One and a half million electric cars on the roads of the U.S. West and Midwest by 2030: this is the vision of regional power utility Xcel Energy, and part of its aim to be emissions-free by 2050. Those EVs are certainly enjoying a lot of attention on both sides of the Atlantic. In Europe, some companies are even giving them away for free to encourage people to go electric. Xcel Energy is not going this far, however. It will simply encourage people to switch to an EV.
An electrifying vision “Through new electric vehicle customer programs and charging infrastructure, we will expand our clean energy leadership to transportation, developing innovative partnerships with our communities, customers and others,” the company says in a brochure. “The vision means that 20% of all vehicles in the areas we serve would be replaced with electric vehicles by 2030.”
The approach is smart: promoting EVs by making it easier for people to install home chargers and building a network of public chargers. The utility also says it will provide financial incentives to EV drivers in the form of rebates. Mostly, however, it will be promotion work through educating people on the benefits of EVs, such as lower maintenance costs and also lower ‘fuelling” costs. Will this be enough?
It Really Is About the Price Tag
For all the hype surrounding electric cars, and for all their genuine benefits and advantages over internal combustion engines, including the lower costs and the no emissions, EVs are still way too expensive for most drivers.
Some of Excel Energy’s efforts in promoting EVs will target specifically low-income drivers and underserved communities through work with organizations that could help make EVs more widely available to these communities. But unless they give those drivers and those communities money to buy EVs, those promotion efforts will hardly go far enough for the company’s vision to materialize.
The truth is that even in Europe, where incentives for EV purchases are even more generous than in the United States, electric cars make a small portion of all cars. And yes, that is still true despite a recent increase in EV sales on the continent: in annual terms, the June EV and hybrid car sales marked a 95-percent increase on June 2019. In absolute terms, these EVs and hybrids only made up 8.2 percent of total sales. And EVs alone made up 4.4 percent of that 8.2 percent. Not really the surge many are still waiting for.
The grid that feeds the cars
Given the economic fallout of the pandemic in the United States, promoting expensive EVs is likely to become even more challenging. But it is not just the price of the vehicles that is an issue. There is also the grid that would supply these vehicles with electricity.
California this week hogged headlines with its now habitual power supply problems. Millions of people were threatened by power outages because of higher-than-normal consumption amid a devastating heatwave. The blackouts were avoided, this time, because pleas for the conservation of power worked. But worry remained that California is vulnerable to spikes in consumption.
California is the biggest EV market in the U.S. This is not to say that EVs were responsible for the spike in power consumption—ACs were—but the question remains, how reliable is the grid when you want to add a million EVs to it?
Xcel Energy is preparing for this load: the company recently announced a $1.4-billion investment in upgrading its older wind farms, again as part of its 2050 zero-emission plan. The upgrade will further reduce the cost of the electricity they produce and extend their lives, the company’s CEO. And this should benefit all those future EV drivers across the eight states the utility serves. If they ever come.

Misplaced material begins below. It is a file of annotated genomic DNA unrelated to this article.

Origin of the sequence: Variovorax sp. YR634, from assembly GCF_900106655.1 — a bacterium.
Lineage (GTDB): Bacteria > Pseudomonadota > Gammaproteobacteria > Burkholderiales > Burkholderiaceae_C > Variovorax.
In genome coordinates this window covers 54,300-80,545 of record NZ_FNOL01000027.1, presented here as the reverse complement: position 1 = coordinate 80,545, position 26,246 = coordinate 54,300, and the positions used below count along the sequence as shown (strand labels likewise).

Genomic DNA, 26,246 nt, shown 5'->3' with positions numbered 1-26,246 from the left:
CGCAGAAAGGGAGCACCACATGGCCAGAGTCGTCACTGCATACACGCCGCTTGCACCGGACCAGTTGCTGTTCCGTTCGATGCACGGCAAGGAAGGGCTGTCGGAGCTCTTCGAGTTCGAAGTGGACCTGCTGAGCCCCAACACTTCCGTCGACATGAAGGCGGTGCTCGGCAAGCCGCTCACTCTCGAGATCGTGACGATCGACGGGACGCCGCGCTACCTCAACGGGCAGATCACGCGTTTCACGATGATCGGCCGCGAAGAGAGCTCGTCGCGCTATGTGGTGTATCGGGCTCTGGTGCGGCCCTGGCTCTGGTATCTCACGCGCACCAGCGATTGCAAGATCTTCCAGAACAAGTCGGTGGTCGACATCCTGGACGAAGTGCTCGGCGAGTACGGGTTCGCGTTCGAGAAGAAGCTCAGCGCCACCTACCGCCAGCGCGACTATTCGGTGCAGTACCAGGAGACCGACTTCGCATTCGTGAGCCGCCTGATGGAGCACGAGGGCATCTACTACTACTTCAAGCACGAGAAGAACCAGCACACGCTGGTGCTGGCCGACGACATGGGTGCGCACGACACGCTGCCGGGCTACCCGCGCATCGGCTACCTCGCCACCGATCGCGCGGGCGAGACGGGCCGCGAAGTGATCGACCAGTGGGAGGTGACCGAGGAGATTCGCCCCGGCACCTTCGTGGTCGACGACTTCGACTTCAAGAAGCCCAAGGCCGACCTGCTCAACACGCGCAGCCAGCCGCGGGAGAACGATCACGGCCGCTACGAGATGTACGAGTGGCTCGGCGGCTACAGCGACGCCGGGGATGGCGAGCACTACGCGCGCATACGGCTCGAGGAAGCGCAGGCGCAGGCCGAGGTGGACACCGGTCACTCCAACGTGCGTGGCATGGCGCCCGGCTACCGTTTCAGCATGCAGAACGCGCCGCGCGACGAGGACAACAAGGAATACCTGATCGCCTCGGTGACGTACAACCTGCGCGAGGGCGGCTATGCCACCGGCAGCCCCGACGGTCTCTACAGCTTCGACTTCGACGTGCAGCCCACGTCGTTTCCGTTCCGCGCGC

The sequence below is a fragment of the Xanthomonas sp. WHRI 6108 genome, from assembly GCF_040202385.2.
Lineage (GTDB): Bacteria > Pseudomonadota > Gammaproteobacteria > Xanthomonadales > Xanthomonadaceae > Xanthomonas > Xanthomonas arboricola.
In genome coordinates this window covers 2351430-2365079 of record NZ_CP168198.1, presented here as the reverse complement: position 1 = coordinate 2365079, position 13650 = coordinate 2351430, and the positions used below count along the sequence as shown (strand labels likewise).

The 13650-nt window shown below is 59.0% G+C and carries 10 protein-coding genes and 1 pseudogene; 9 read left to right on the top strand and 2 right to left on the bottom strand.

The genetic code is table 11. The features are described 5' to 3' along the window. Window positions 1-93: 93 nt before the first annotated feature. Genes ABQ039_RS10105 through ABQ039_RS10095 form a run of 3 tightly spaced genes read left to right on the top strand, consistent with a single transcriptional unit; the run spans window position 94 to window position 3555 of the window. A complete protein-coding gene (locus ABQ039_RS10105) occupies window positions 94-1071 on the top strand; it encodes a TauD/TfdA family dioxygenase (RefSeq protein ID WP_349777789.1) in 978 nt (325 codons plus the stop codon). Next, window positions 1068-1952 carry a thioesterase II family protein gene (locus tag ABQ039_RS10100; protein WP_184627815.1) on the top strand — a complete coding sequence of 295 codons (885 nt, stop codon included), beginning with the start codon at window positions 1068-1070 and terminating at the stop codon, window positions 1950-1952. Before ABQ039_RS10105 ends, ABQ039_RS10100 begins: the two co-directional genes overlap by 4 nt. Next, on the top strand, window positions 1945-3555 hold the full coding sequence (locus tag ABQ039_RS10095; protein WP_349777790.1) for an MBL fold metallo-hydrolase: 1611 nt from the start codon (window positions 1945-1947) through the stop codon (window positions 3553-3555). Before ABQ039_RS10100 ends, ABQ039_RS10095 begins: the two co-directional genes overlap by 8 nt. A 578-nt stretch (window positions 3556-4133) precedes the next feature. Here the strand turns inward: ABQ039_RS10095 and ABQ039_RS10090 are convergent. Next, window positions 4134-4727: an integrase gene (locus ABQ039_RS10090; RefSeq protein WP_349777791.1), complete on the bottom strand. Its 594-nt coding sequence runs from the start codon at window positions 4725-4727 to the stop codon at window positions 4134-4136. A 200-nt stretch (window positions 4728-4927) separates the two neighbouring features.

A slow grow
Plug-in vehicles (that’s EVs and plug-in hybrids) represented 5 percent of all U.S. car sales during the first half of the year. Most of these, perhaps unsurprisingly, were Teslas, the rest a variety of makes. Those tracking EV sales note there is no comprehensive report on them because “Too many automakers do not publish EV sales data to create such a report,” according to CleanTechnica’s Zachary Shannan. Unfortunately, the reason to not publish certain sales data is usually that these sales are not significant enough to make a difference in total sales.
The outlook for EV globally continues to be rosy. Wood Mackenzie recently published a report that said global EV sales could reach 45 million by 2040, with the total on roads in that year standing at 323 million. But the drivers of this sales growth will not include the United States. The drivers, at least so far, will be Europe and China. And, according to the analysts, it is businesses rather than consumers, that will drive this wider EV adoption.
“Unlike retail customers, fleet owners are well versed in the capital and operational expenses of their vehicles. They also have well-defined operating routes, as well as overnight parking locations,” Wood Mac principal analyst Ram Chandrasekaran noted in the report. In other words, fleet owners are a lot more aware about how they could benefit from going electric than consumers.
So, does this mean Xcel Energy is targeting the wrong group? In a way, maybe. Its brochure certainly leaves one with the impression its focus is if not exclusively then mostly on retail customers as the drivers of an EV transformation—retail customers who will obediently charge their new EVs during off-peak times only. Some probably will. Others, too, used to the convenience of stopping at a gas station for a quick top-up the moment you need it, will shun the benefits and advantages EVs can offer them over their gas guzzlers both in terms of costs and environmental impact.
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